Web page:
Adding Evolocumab to a Statin May Benefit Some High-Risk Patients

11/13/17

By Marilynn Larkin

NEW YORK (Reuters Health) – Adding evolocumab to statin therapy in high-risk patients with stable atherosclerotic heart disease may further reduce the risk of cardiovascular events, regardless of low-density lipoprotein (LDL) cholesterol level, researchers say.

Current guidelines endorse an LDL cholesterol level <70 mg/dL or a threshold for treatment of at least 70 mg/dL to prevent secondary cardiovascular events in patients at highest risk, according to Dr. Robert Giugliano of Brigham and Women’s Hospital in Boston and colleagues.

Whether reducing LDL levels further would benefit patients who already are below 70 mg/dL and are taking maximum-potency statins is unknown, they add.

To see whether adding evolocumab makes a difference in these patients’ outcomes, the team conducted a secondary analysis of data from the FOURIER trial, which had compared various treatments in patients with stable heart disease, classified at baseline by LDL levels and by statin intensity (http://bit.ly/2n9Ej1L).

As reported online November 8 in JAMA Cardiology, the analysis included 27,564 patients (mean age, 62.5; 75% men).

Among the 2,034 patients (7.4%) whose baseline LDL level was <70 mg/dL, adding evolocumab reduced the risk for the primary endpoint – a composite of cardiovascular death, heart attack, stroke, hospitalization for unstable angina or coronary revascularization - to a similar degree as in the 25,529 patients with a baseline LDL level of at least 70 mg/dL.

Of the 7,533 patients (27.3%) receiving maximal-potency statins, evolocumab significantly reduced the primary endpoint to a similar degree as in the 20,031 patients not receiving a maximal-potency statin.

Results were consistent for the key secondary endpoint – a composite of cardiovascular death, heart attack or stroke. There were no major safety concerns.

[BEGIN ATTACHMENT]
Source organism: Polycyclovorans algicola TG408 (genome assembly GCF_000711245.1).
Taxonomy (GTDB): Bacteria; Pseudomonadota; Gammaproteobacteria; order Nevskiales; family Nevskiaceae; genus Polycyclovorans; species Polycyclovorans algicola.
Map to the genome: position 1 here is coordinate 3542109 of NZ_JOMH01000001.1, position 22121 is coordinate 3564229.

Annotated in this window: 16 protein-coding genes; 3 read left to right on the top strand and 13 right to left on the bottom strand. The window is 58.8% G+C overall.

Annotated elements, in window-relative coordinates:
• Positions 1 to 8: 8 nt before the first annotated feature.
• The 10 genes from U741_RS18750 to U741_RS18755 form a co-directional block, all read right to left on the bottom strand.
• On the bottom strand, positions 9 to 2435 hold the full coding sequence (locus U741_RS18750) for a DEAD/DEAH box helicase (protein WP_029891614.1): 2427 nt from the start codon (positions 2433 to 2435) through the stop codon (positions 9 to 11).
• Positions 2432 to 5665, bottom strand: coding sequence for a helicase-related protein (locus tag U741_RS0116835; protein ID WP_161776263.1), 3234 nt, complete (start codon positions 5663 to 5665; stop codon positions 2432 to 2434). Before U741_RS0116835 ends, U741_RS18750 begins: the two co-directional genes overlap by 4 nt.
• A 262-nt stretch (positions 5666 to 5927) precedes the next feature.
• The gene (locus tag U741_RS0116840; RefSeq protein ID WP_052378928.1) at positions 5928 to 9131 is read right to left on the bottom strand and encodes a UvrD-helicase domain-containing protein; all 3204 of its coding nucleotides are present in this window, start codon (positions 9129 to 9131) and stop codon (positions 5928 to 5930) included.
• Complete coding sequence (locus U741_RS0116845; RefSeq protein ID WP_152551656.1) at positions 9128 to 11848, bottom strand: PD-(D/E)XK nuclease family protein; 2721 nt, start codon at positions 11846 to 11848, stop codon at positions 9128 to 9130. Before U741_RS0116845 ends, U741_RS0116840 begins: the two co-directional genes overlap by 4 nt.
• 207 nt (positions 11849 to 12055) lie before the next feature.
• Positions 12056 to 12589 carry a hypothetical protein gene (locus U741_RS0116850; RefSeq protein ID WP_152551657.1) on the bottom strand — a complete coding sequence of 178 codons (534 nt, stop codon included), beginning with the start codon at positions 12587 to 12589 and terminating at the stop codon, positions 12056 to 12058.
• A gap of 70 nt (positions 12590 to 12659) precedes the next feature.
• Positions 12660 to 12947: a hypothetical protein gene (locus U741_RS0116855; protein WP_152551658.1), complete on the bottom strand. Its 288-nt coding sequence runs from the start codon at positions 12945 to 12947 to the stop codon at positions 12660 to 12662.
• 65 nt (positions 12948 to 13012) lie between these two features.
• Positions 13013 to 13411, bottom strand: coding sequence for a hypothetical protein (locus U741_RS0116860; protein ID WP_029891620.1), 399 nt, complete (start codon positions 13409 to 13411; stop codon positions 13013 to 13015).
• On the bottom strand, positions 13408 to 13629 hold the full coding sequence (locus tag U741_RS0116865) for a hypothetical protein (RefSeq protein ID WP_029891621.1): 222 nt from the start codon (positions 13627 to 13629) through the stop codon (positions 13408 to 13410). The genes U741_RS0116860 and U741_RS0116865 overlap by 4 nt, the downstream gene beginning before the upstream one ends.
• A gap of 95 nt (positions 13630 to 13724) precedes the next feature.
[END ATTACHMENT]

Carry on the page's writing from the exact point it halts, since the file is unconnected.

“The bottom line is that clinicians who have high-risk patients (e.g., previous heart attack or stroke and current risk factors) and who can’t get the LDL down to the level they want, evolocumab is an excellent option,” Dr. Giugliano told Reuters Health.

What about lifestyle changes?

“All these patients were advised to make lifestyle changes and were given appropriate education,” Dr. Giugliano said by phone. “But modifying LDL by lifestyle will get perhaps a 10% reduction, and we’re looking to get reductions of 50% or greater.”

Is adding evolocumab to a statin cost-effective? “That depends on your budget and your risk threshold, but for high-risk patients who have a higher probability of heart attack, it has been shown to be cost-effective,” Dr. Giugliano said. “For low-risk patients, it will be very costly.”

Future research will address other patient populations, including those at low risk of cardiovascular events, and other ways to deliver the drug – “hopefully, orally,” he concluded.

Like Dr. Giugliano, Dr. David Waters of the University of California, San Francisco, author of an accompanying editorial, told Reuters Health, “For most patients, lifestyle changes do not have a large effect on cholesterol levels. Drugs do.”

Is polypharmacy a concern?

“Polypharmacy is a concern,” Dr. Waters affirmed by email. “Nobody likes to take 14 different drugs each day.”

“On the other hand, approximately 80% of those who are at high risk will die from cardiovascular disease, and polypharmacy (statin, ACE inhibitor, platelet inhibitors, plus beta-blocker) will reduce that risk by more than half,” he observed.

He concluded, “In high-risk subjects, non-compliance with lifesaving medication is a bigger issue than polypharmacy.”

Amgen, maker of evolocumab, sponsored the original (FOURIER) trial. Dr. Giugliano and eight coauthors have received funds from Amgen, and one author is an employee and stockholder of the company.

SOURCES: http://bit.ly/2AqNdNN and http://bit.ly/2zw3010

JAMA Cardiol 2017.

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